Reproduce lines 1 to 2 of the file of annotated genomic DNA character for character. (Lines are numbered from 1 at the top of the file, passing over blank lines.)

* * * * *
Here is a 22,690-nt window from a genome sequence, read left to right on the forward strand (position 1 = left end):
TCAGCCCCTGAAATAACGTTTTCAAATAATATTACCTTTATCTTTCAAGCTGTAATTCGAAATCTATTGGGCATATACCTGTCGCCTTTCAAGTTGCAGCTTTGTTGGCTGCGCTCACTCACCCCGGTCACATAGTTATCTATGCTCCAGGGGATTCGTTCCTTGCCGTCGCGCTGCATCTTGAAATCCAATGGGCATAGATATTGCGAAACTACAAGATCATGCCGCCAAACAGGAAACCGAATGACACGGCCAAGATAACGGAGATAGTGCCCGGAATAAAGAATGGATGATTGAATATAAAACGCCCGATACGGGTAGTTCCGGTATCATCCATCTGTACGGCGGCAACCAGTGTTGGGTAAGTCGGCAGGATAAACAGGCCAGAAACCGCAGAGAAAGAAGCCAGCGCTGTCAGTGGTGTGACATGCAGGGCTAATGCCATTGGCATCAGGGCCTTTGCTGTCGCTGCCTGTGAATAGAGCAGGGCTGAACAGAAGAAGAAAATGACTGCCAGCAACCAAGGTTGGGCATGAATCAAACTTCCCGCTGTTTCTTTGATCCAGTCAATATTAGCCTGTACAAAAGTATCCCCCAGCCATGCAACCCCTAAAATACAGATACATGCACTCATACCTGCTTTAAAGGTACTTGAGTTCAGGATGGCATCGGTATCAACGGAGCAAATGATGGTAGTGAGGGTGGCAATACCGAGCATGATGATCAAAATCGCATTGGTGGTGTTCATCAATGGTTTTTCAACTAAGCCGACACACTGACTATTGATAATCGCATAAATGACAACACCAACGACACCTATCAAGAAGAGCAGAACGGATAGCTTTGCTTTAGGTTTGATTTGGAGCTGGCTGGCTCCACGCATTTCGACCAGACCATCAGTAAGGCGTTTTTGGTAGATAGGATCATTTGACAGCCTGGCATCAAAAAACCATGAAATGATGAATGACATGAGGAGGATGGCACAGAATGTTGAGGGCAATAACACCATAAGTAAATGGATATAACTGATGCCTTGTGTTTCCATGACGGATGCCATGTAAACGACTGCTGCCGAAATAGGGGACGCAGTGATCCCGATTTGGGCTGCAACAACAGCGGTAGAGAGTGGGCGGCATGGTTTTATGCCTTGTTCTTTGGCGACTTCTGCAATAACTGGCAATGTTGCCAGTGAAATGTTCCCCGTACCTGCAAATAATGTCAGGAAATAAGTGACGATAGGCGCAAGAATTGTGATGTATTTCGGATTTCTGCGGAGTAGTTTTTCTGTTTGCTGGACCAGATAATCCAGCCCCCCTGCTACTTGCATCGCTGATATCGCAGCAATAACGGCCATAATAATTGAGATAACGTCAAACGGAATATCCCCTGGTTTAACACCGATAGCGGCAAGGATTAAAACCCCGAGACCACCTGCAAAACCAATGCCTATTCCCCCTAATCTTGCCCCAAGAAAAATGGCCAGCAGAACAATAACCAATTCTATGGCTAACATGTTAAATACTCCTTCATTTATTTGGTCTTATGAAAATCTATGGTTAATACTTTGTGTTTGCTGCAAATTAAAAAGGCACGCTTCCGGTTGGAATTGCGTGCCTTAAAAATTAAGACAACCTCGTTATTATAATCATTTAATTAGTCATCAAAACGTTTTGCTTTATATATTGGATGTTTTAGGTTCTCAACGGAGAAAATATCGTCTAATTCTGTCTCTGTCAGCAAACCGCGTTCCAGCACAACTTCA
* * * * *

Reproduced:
Here is a 22,690-nt window from a genome sequence, read left to right on the forward strand (position 1 = left end):
TCAGCCCCTGAAATAACGTTTTCAAATAATATTACCTTTATCTTTCAAGCTGTAATTCGAAATCTATTGGGCATATACCTGTCGCCTTTCAAGTTGCAGCTTTGTTGGCTGCGCTCACTCACCCCGGTCACATAGTTATCTATGCTCCAGGGGATTCGTTCCTTGCCGTCGCGCTGCATCTTGAAATCCAATGGGCATAGATATTGCGAAACTACAAGATCATGCCGCCAAACAGGAAACCGAATGACACGGCCAAGATAACGGAGATAGTGCCCGGAATAAAGAATGGATGATTGAATATAAAACGCCCGATACGGGTAGTTCCGGTATCATCCATCTGTACGGCGGCAACCAGTGTTGGGTAAGTCGGCAGGATAAACAGGCCAGAAACCGCAGAGAAAGAAGCCAGCGCTGTCAGTGGTGTGACATGCAGGGCTAATGCCATTGGCATCAGGGCCTTTGCTGTCGCTGCCTGTGAATAGAGCAGGGCTGAACAGAAGAAGAAAATGACTGCCAGCAACCAAGGTTGGGCATGAATCAAACTTCCCGCTGTTTCTTTGATCCAGTCAATATTAGCCTGTACAAAAGTATCCCCCAGCCATGCAACCCCTAAAATACAGATACATGCACTCATACCTGCTTTAAAGGTACTTGAGTTCAGGATGGCATCGGTATCAACGGAGCAAATGATGGTAGTGAGGGTGGCAATACCGAGCATGATGATCAAAATCGCATTGGTGGTGTTCATCAATGGTTTTTCAACTAAGCCGACACACTGACTATTGATAATCGCATAAATGACAACACCAACGACACCTATCAAGAAGAGCAGAACGGATAGCTTTGCTTTAGGTTTGATTTGGAGCTGGCTGGCTCCACGCATTTCGACCAGACCATCAGTAAGGCGTTTTTGGTAGATAGGATCATTTGACAGCCTGGCATCAAAAAACCATGAAATGATGAATGACATGAGGAGGATGGCACAGAATGTTGAGGGCAATAACACCATAAGTAAATGGATATAACTGATGCCTTGTGTTTCCATGACGGATGCCATGTAAACGACTGCTGCCGAAATAGGGGACGCAGTGATCCCGATTTGGGCTGCAACAACAGCGGTAGAGAGTGGGCGGCATGGTTTTATGCCTTGTTCTTTGGCGACTTCTGCAATAACTGGCAATGTTGCCAGTGAAATGTTCCCCGTACCTGCAAATAATGTCAGGAAATAAGTGACGATAGGCGCAAGAATTGTGATGTATTTCGGATTTCTGCGGAGTAGTTTTTCTGTTTGCTGGACCAGATAATCCAGCCCCCCTGCTACTTGCATCGCTGATATCGCAGCAATAACGGCCATAATAATTGAGATAACGTCAAACGGAATATCCCCTGGTTTAACACCGATAGCGGCAAGGATTAAAACCCCGAGACCACCTGCAAAACCAATGCCTATTCCCCCTAATCTTGCCCCAAGAAAAATGGCCAGCAGAACAATAACCAATTCTATGGCTAACATGTTAAATACTCCTTCATTTATTTGGTCTTATGAAAATCTATGGTTAATACTTTGTGTTTGCTGCAAATTAAAAAGGCACGCTTCCGGTTGGAATTGCGTGCCTTAAAAATTAAGACAACCTCGTTATTATAATCATTTAATTAGTCATCAAAACGTTTTGCTTTATATATTGGATGTTTTAGGTTCTCAACGGAGAAAATATCGTCTAATTCTGTCTCTGTCAGCAAACCGCGTTCCAGCACAACTTCA